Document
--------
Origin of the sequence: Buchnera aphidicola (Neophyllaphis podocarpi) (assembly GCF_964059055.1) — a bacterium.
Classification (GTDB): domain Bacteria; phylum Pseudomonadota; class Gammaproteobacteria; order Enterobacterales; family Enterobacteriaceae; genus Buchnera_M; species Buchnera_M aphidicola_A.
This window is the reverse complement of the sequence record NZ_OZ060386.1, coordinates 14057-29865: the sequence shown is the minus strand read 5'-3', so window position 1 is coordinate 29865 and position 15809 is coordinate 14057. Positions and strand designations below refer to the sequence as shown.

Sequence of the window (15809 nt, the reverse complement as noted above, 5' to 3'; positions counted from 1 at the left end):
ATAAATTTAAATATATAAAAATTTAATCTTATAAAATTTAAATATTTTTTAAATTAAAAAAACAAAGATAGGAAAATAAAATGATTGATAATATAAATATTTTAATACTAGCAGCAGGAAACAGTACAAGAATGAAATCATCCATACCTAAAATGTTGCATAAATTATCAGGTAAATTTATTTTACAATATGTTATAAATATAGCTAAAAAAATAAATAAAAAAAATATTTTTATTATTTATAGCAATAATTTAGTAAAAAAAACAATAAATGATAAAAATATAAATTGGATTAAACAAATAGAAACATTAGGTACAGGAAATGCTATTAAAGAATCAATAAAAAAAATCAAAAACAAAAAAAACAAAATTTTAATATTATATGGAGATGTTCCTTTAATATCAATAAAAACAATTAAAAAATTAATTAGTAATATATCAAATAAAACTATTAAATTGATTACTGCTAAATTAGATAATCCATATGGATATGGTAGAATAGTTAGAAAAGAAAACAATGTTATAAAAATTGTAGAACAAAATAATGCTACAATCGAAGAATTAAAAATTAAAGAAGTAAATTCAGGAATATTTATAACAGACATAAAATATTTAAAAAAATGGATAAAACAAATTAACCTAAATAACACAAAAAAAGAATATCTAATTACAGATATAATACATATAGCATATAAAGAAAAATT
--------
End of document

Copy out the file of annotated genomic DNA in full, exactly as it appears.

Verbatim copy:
Origin of the sequence: Buchnera aphidicola (Neophyllaphis podocarpi) (assembly GCF_964059055.1) — a bacterium.
Classification (GTDB): domain Bacteria; phylum Pseudomonadota; class Gammaproteobacteria; order Enterobacterales; family Enterobacteriaceae; genus Buchnera_M; species Buchnera_M aphidicola_A.
This window is the reverse complement of the sequence record NZ_OZ060386.1, coordinates 14057-29865: the sequence shown is the minus strand read 5'-3', so window position 1 is coordinate 29865 and position 15809 is coordinate 14057. Positions and strand designations below refer to the sequence as shown.

Sequence of the window (15809 nt, the reverse complement as noted above, 5' to 3'; positions counted from 1 at the left end):
ATAAATTTAAATATATAAAAATTTAATCTTATAAAATTTAAATATTTTTTAAATTAAAAAAACAAAGATAGGAAAATAAAATGATTGATAATATAAATATTTTAATACTAGCAGCAGGAAACAGTACAAGAATGAAATCATCCATACCTAAAATGTTGCATAAATTATCAGGTAAATTTATTTTACAATATGTTATAAATATAGCTAAAAAAATAAATAAAAAAAATATTTTTATTATTTATAGCAATAATTTAGTAAAAAAAACAATAAATGATAAAAATATAAATTGGATTAAACAAATAGAAACATTAGGTACAGGAAATGCTATTAAAGAATCAATAAAAAAAATCAAAAACAAAAAAAACAAAATTTTAATATTATATGGAGATGTTCCTTTAATATCAATAAAAACAATTAAAAAATTAATTAGTAATATATCAAATAAAACTATTAAATTGATTACTGCTAAATTAGATAATCCATATGGATATGGTAGAATAGTTAGAAAAGAAAACAATGTTATAAAAATTGTAGAACAAAATAATGCTACAATCGAAGAATTAAAAATTAAAGAAGTAAATTCAGGAATATTTATAACAGACATAAAATATTTAAAAAAATGGATAAAACAAATTAACCTAAATAACACAAAAAAAGAATATCTAATTACAGATATAATACATATAGCATATAAAGAAAAATT